Not all is nihilistic and pessimistic, though. WHW offers us succour through small doses of future potential energy, specifically by contextualising the restorative possibilities of ecofeminist gestures. This is most emphatically manifested in Marwa Arsanios’ two-part video, Who is Afraid of Ideology (2017-2019), consisting of interviews with ecofeminist groups in war-ravaged regions, namely, the mountains of Kurdistan, where it focuses on the Autonomous Women’s Movement; the Jinwar village in Rojava, built by and exclusively for women; and a cooperative in the Bekaa valley, near the Syrian border in Lebanon. Arsanios documents the various alternative forms of self-governance and economy evolved organically by women, revealing how blood-stained land can be reappropriated through systems of care, repair, and healing.
Works by over 35 artists make this an exhaustive exhibition replete with layers of translucent and elusive significance. Where one is typically prone towards skipping video works in lieu of less time-consuming mediums like installation and/or painting, here you find yourself electing to be immersed. The video works are immediate. They vie for your attention and sustain their hold over it. Like the suite of six films by Oliver Ressler, Everything’s Coming Together While Everything’s Falling Apart that addresses climate change activism that hopes to fundamentally alter how we, as a global society, consume and mine the earth’s resources; or Saddie Choua’s arresting audio-visual collage, Am I the Only One Who is Like Me, which poignantly reveals the insidious structures that proliferate racism, while challenging us to de-colonize feminism to celebrate non-white subjectivities.
...of bread, wine, cars, security and peace lures you into an ideological labyrinth from which escape is impossible, even as you exit. Different viewers will find themselves catapulted between different works. I found myself uniquely held hostage by the interstitial semantic and sonic field between artworks by artists from two different time zones and post-colonial realities; Adji Dieye and Mladen Stilinović. Dieye’s installation Maggic Cube used staged photography to critique Swiss-owned Maggi company’s sway in Africa, where, thanks to aggressive marketing, 36 billion Maggi bouillon cubes are sold annually in West and Central Africa alone. Dieye plays with the bold red and yellow typical of the brand’s packaging. These coded primary colours greet you at the entrance to Kunsthalle Wien, while the repetitive sales pitch from a megaphone carried by Alyoub, a young African migrant, through the weekly market of Milan’s Isola neighbourhood, resonates through the museum’s ground floor, emanating from Dieye’s video, Circuit Fermé. The performative gesture is meant to sell back the cube to the European colonising market. However, there are few takers. Just as there are none in the late post-conceptual artist Stilinović’s 2001 film, Potatoes, Potatoes, placed on the staircase on the topmost floor. It has the artist kneeling in a snow-clad landscape devoid of other people; the opposite of a market place. Here he sells his wares—cakes. Except, he cries out, “Potatoes, Potatoes.”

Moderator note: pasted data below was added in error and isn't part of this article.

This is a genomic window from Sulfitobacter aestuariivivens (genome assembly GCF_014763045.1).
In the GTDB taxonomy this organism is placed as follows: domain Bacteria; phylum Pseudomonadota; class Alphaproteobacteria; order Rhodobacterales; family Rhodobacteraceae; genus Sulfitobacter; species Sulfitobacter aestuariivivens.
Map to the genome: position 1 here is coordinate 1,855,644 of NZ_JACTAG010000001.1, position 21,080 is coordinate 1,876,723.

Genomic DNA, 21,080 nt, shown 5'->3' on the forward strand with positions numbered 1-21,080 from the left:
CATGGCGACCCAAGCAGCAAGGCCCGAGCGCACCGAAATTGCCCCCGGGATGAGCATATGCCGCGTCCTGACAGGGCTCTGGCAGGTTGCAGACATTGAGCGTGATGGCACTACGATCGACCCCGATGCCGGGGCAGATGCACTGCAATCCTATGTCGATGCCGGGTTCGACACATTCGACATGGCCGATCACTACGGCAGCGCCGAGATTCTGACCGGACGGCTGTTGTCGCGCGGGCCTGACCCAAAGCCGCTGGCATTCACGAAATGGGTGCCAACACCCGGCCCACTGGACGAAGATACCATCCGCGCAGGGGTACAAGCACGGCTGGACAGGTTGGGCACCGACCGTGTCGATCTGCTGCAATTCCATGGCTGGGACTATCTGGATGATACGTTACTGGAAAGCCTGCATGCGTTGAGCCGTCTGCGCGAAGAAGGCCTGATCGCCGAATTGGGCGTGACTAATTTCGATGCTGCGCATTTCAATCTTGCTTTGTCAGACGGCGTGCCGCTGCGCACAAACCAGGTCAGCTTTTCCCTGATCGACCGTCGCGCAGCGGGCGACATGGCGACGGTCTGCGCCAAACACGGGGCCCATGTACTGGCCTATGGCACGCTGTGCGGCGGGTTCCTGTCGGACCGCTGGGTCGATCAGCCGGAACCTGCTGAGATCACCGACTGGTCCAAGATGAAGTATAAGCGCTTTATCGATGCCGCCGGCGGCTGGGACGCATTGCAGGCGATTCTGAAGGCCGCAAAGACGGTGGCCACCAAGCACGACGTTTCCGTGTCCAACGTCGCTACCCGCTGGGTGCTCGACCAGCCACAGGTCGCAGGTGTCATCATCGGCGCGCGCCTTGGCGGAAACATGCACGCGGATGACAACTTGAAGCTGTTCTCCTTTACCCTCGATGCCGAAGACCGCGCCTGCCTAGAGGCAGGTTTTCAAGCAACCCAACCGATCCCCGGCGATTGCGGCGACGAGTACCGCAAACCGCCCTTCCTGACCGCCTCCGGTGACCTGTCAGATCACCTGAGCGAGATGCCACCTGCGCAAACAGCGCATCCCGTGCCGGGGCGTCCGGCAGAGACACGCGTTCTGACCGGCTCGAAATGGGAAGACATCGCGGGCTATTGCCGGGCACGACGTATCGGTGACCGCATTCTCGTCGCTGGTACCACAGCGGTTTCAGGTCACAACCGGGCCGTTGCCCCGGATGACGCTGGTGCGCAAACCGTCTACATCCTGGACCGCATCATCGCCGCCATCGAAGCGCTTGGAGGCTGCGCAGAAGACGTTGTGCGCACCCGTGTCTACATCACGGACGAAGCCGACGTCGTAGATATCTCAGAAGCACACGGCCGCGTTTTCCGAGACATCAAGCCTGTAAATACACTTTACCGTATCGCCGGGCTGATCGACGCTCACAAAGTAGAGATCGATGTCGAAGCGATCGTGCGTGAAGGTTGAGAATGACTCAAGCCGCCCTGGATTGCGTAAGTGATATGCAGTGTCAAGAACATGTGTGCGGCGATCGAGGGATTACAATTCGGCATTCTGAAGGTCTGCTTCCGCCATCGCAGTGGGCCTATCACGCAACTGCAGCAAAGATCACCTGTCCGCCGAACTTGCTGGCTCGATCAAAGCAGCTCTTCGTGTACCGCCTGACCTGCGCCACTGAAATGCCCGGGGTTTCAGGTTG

The curatorial walkthrough, like the exhibition catalogue I read later, would have told me that this work “addresses practices of shameless deception and dishonesty in a ruthless economy and advertising business”. And I see how it does. But the work also seemed to proclaim something unspeakably profound about what it means to be an artist evangelising for the cause of hope, and peace, and for one’s plea to seem like it is being made in a vacuum, not even falling on deaf years, and the essential nature of what it means to produce not necessarily to be heard. I made my way to the exit of the Kunsthalle Wien over-sated, almost burping metaphors, making sure not to stumble on Stilinović’s 2008 sculptures, bread loaves topped with either cake or cobblestones, titled Maria Antoinetta’68. Parts of my intuition were validated when I later read Stilinović’s treatise, In Praise of Laziness, and when I found an obituary by Ana Janevski in Artforum. She writes of Stilinović’s love of potatoes, and quotes something he had once told her: “There are two kinds of art: potato art and cake art.”
The exhibition “of bread, wine, cars, security and peace” is on display at Museumsquartier till October 4, 2020.